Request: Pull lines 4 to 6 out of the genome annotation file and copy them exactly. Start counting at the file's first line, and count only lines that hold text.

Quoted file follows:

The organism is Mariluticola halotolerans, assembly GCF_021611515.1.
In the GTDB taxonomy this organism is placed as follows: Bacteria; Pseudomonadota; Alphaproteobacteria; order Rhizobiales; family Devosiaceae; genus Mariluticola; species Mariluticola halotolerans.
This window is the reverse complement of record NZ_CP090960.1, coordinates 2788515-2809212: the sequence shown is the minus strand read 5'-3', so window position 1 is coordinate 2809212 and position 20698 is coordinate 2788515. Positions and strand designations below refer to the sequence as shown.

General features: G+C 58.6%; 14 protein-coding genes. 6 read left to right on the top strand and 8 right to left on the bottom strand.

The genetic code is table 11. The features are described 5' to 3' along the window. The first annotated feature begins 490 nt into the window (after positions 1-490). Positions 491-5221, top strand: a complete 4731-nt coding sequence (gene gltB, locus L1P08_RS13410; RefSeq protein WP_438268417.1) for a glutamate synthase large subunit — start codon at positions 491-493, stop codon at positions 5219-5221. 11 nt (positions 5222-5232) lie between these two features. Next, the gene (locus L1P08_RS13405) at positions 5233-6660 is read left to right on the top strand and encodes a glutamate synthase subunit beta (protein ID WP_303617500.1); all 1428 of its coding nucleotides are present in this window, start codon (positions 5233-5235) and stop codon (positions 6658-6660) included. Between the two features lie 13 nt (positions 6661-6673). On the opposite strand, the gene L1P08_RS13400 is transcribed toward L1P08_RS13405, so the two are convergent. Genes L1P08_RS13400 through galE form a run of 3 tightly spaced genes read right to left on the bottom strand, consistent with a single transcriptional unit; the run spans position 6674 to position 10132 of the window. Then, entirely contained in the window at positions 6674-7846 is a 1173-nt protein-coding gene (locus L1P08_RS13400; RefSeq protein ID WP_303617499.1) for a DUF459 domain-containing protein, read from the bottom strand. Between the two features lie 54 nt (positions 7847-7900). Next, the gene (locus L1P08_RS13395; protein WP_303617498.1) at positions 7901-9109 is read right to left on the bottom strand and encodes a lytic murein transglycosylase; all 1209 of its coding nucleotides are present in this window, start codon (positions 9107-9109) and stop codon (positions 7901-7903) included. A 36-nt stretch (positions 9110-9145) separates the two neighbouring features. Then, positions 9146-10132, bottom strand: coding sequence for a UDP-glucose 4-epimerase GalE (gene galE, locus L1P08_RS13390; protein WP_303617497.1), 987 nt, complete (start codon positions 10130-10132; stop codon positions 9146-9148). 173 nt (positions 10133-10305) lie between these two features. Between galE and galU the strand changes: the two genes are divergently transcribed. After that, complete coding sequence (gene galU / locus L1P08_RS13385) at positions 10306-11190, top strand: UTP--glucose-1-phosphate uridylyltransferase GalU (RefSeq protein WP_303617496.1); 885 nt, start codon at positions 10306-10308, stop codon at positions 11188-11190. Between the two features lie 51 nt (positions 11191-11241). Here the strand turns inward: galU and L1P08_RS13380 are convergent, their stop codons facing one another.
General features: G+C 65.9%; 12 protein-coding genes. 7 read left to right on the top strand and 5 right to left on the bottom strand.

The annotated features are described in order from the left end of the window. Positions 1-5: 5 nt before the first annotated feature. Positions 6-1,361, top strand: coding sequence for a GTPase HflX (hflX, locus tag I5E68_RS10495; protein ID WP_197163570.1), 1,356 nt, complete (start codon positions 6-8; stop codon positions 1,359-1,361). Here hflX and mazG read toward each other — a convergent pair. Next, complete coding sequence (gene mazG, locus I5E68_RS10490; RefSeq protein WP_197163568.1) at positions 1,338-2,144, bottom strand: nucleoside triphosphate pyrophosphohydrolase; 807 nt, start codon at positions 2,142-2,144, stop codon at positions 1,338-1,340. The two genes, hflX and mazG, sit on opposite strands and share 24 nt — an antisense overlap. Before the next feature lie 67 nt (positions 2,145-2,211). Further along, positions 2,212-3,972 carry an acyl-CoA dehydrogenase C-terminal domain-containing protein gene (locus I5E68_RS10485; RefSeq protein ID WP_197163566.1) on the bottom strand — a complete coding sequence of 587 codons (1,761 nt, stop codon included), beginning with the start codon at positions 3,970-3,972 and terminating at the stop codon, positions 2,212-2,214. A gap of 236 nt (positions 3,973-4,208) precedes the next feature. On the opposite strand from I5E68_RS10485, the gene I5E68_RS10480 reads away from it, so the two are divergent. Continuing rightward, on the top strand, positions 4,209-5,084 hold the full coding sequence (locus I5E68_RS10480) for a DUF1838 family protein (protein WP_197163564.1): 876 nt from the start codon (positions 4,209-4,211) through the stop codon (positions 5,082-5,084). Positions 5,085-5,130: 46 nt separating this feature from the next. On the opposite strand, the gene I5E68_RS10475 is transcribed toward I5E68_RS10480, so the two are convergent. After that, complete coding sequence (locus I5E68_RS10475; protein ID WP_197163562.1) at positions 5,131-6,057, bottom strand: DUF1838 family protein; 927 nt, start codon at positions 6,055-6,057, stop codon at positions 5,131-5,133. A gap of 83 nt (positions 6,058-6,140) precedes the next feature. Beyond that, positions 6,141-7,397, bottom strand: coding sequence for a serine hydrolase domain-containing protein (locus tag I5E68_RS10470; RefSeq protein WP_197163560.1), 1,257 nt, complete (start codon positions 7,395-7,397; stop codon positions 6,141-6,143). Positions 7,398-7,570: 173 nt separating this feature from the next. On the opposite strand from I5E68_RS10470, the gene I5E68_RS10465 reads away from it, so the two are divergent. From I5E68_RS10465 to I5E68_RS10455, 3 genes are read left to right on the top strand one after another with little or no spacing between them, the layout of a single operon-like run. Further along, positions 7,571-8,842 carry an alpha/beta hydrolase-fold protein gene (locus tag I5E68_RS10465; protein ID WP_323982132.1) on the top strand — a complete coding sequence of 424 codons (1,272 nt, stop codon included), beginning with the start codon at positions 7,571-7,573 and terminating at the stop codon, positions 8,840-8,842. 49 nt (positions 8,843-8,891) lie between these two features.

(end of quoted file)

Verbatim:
General features: G+C 58.6%; 14 protein-coding genes. 6 read left to right on the top strand and 8 right to left on the bottom strand.

The genetic code is table 11. The features are described 5' to 3' along the window. The first annotated feature begins 490 nt into the window (after positions 1-490). Positions 491-5221, top strand: a complete 4731-nt coding sequence (gene gltB, locus L1P08_RS13410; RefSeq protein WP_438268417.1) for a glutamate synthase large subunit — start codon at positions 491-493, stop codon at positions 5219-5221. 11 nt (positions 5222-5232) lie between these two features. Next, the gene (locus L1P08_RS13405) at positions 5233-6660 is read left to right on the top strand and encodes a glutamate synthase subunit beta (protein ID WP_303617500.1); all 1428 of its coding nucleotides are present in this window, start codon (positions 5233-5235) and stop codon (positions 6658-6660) included. Between the two features lie 13 nt (positions 6661-6673). On the opposite strand, the gene L1P08_RS13400 is transcribed toward L1P08_RS13405, so the two are convergent. Genes L1P08_RS13400 through galE form a run of 3 tightly spaced genes read right to left on the bottom strand, consistent with a single transcriptional unit; the run spans position 6674 to position 10132 of the window. Then, entirely contained in the window at positions 6674-7846 is a 1173-nt protein-coding gene (locus L1P08_RS13400; RefSeq protein ID WP_303617499.1) for a DUF459 domain-containing protein, read from the bottom strand. Between the two features lie 54 nt (positions 7847-7900). Next, the gene (locus L1P08_RS13395; protein WP_303617498.1) at positions 7901-9109 is read right to left on the bottom strand and encodes a lytic murein transglycosylase; all 1209 of its coding nucleotides are present in this window, start codon (positions 9107-9109) and stop codon (positions 7901-7903) included. A 36-nt stretch (positions 9110-9145) separates the two neighbouring features. Then, positions 9146-10132, bottom strand: coding sequence for a UDP-glucose 4-epimerase GalE (gene galE, locus L1P08_RS13390; protein WP_303617497.1), 987 nt, complete (start codon positions 10130-10132; stop codon positions 9146-9148). 173 nt (positions 10133-10305) lie between these two features. Between galE and galU the strand changes: the two genes are divergently transcribed. After that, complete coding sequence (gene galU / locus L1P08_RS13385) at positions 10306-11190, top strand: UTP--glucose-1-phosphate uridylyltransferase GalU (RefSeq protein WP_303617496.1); 885 nt, start codon at positions 10306-10308, stop codon at positions 11188-11190. Between the two features lie 51 nt (positions 11191-11241). Here the strand turns inward: galU and L1P08_RS13380 are convergent, their stop codons facing one another.
General features: G+C 65.9%; 12 protein-coding genes. 7 read left to right on the top strand and 5 right to left on the bottom strand.